The Community University Portal

Posted on Thursday, November 28th, 2013

Written by Dan Gillis

Introducing the Community University Portal - a collaborative project between the SoCS and the Institute for Community Engaged Scholarship.

During the summer of 2013, the School of Computer Science partnered with the Institute for Community Engaged Scholarship (ICES) to develop a website and database designed to facilitate community project intake and tracking. With a working name of the “Community-University Portal (CUP)”, this project is funded by the University of Guelph's Learning Enhancement Fund, and directed by Assistant Professor Dan Gillis.

The CUP has been designed to facilitate communication between community groups and students, staff, and faculty of the University of Guelph. In the short-term, the CUP database will allow ICES to pilot test a new process for brokering and matching community-driven research questions to students and faculty with research capacity, and for tracking projects milestones and impacts over time. According to Gillis, "by simplifying the communication pathway between our on- and off- campus communities, we can provide students across campus with projects that pair them with community experts. Students will be able to apply their knowledge beyond the textbook - making decisions that have an immediate impact on our community." The CUP aims to create a space for community-campus relationships – a space where on- and off-campus communities can create research and action partnerships to address the challenges that affect the City of Guelph and surrounding regions.

The goals of the CUP align with the work of ICES, which since 2009 has operated as a strategic hub for community-engaged research and teaching within the College of Social & Applied Human Sciences and beyond. ICES works to develop and sustain community-campus collaborations and partnerships to support community-driven and community-engaged research agendas. An intermediary organization, ICES develops opportunities and capacity for three constituencies – faculty, students and community. According to ICES Knowledge Mobilization Coordinator, Anne Bergen, “When ICES first started, we had a short list of projects and partners, and it was easy for us to keep track of project requests and updates. Since that time, ICES has participated in over 100 research projects with diverse community partners. We are rapidly reaching a point where our current systems are not sufficient for managing and tracking external demand for projects, or for following projects through from creation to impacts. What we need is a database to track projects and a portal that facilitates access to university research capacity. This will be particularly helpful in creating community-engaged learning opportunities at the undergraduate course level.”

In addition to supporting the work of ICES, the CUP project is providing a valuable experiential learning experience for senior computer science undergraduate students. Justin Templeton, student project manager, reports:

“I became part of the Community University Portal project after working with Professor Dan Gillis on the Farm To Fork project. The idea of the tool that could collect other helpful and interesting ideas like the Farm To Fork project is very interesting. I think I learn more from the applications of skills than I ever do just learning about techniques that I don't apply, so I look at taking on the projects from Professor Gillis as a rich learning experience in addition to the potential benefit the work we have done could actually have for other people.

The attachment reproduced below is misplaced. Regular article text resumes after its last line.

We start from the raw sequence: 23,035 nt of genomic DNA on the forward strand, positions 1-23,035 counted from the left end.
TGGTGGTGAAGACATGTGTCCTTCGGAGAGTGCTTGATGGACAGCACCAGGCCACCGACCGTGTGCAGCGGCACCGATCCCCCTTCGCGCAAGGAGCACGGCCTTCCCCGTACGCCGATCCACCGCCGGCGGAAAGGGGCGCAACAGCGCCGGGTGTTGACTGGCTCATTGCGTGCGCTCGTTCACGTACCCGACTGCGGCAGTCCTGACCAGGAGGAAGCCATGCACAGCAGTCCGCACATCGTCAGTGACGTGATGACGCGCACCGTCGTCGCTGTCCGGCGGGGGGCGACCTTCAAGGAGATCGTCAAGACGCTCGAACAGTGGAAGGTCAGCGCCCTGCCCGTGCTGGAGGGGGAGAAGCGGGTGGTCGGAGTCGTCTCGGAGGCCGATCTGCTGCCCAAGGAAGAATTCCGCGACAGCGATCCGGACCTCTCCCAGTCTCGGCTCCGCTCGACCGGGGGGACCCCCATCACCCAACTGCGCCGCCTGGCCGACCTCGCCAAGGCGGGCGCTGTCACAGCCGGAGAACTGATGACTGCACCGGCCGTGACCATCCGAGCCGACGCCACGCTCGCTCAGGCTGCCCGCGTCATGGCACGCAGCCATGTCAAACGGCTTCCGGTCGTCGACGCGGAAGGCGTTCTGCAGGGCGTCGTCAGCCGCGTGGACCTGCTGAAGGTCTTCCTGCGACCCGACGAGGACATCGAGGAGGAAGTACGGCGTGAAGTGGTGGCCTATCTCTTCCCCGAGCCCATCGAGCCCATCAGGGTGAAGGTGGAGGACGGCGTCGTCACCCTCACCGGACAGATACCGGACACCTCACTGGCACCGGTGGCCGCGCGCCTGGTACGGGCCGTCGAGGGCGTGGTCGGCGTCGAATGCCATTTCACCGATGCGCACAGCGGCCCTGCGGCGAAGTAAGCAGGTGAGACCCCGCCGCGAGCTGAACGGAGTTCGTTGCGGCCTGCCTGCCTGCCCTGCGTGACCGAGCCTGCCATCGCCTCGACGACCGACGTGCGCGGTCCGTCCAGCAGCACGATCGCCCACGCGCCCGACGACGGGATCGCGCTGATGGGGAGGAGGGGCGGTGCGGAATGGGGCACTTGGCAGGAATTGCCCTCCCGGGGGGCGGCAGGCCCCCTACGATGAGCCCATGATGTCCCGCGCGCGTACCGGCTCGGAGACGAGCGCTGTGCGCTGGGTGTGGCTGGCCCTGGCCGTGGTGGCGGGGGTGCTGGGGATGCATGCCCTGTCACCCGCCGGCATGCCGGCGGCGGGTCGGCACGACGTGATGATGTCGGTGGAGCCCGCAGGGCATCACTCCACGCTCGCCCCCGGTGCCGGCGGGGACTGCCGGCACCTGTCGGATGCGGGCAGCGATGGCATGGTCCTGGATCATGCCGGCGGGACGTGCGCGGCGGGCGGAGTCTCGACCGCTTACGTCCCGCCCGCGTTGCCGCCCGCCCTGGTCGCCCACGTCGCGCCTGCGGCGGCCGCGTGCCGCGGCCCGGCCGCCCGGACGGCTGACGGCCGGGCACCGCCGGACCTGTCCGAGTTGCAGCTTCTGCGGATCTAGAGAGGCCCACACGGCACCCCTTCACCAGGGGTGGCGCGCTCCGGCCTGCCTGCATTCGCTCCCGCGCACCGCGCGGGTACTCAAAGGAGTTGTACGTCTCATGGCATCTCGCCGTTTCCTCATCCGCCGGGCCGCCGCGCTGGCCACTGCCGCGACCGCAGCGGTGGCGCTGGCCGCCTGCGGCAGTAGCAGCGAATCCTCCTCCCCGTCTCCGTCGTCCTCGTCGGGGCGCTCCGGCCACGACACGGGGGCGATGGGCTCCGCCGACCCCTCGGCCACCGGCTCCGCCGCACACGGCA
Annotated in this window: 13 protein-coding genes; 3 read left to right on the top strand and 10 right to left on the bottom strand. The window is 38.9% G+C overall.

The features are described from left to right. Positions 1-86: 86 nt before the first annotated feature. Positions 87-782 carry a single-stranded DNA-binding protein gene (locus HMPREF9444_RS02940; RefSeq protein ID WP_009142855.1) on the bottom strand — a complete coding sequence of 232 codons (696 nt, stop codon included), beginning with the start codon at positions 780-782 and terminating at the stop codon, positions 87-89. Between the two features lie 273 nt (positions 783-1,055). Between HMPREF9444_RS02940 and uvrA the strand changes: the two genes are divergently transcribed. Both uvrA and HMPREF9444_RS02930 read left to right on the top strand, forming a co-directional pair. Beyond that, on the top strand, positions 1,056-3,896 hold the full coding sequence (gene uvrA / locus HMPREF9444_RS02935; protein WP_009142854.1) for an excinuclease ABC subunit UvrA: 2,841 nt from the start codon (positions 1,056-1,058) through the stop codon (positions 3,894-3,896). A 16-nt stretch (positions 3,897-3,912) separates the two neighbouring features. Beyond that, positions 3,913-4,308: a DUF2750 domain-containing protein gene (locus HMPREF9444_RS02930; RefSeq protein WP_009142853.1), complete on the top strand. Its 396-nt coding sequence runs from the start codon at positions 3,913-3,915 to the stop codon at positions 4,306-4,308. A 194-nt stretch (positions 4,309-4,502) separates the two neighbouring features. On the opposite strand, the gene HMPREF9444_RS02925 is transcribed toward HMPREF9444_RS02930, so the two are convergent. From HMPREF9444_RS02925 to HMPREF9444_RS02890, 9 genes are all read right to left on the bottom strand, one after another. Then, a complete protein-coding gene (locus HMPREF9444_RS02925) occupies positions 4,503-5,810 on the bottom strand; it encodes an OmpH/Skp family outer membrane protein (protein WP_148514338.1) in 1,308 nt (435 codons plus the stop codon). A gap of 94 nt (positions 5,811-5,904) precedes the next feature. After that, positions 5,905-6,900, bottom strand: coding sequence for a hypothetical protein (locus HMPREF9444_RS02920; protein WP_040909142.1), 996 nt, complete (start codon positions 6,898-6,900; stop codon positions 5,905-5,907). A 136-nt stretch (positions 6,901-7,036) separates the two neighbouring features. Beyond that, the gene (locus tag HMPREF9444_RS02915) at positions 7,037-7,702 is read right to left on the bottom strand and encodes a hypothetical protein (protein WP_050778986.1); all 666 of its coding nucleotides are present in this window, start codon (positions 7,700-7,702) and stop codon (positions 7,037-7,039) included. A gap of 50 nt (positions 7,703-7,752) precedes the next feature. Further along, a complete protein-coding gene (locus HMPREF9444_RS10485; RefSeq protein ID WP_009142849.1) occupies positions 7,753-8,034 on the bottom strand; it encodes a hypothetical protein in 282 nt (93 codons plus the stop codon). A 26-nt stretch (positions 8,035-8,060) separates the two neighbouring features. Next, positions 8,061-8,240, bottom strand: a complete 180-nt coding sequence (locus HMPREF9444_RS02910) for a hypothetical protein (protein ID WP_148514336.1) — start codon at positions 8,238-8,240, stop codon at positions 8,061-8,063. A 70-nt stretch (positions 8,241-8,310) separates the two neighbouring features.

Working on a project like CUP is exciting because it is almost entirely a practical application of what I have learned in other courses combined with a great deal of self-learning on the industry tools we have used. I think I have benefited greatly from going though the project from the start of our software development life cycle model and followed it though so that I can be a part of all the phases for the project. Often courses will study each component of a project like testing, requirements gathering, and development as separate entities allowing us to falsely believe that we understand each component as they work together when really there is so much we don't realize we have missed because we didn't get to put them all together where the metric for success is end user satisfaction, not just a grade to represent expressed technical ability. I find working through an entire project like CUP more useful than any assignment in terms of skills, experience and understanding gained.

During my time on the project, I’ve been surprised to find that some of the skills and ideas that I has assumed would be the most important when working on an actual project are irrelevant, and also many things I disregarded as not core concepts in my education are absolutely pivotal to working together to create an great product. There are so many important things to learn that you can only get from actually doing the work – with space to be wrong at first – followed by feedback to learn why it was wrong and improve, and then improve again until it is immaculate, rather than just taking a mark and disregarding the comments and carrying on until you get your slip of paper.”

The CUP will be officially launched in 2014. Stay tuned.

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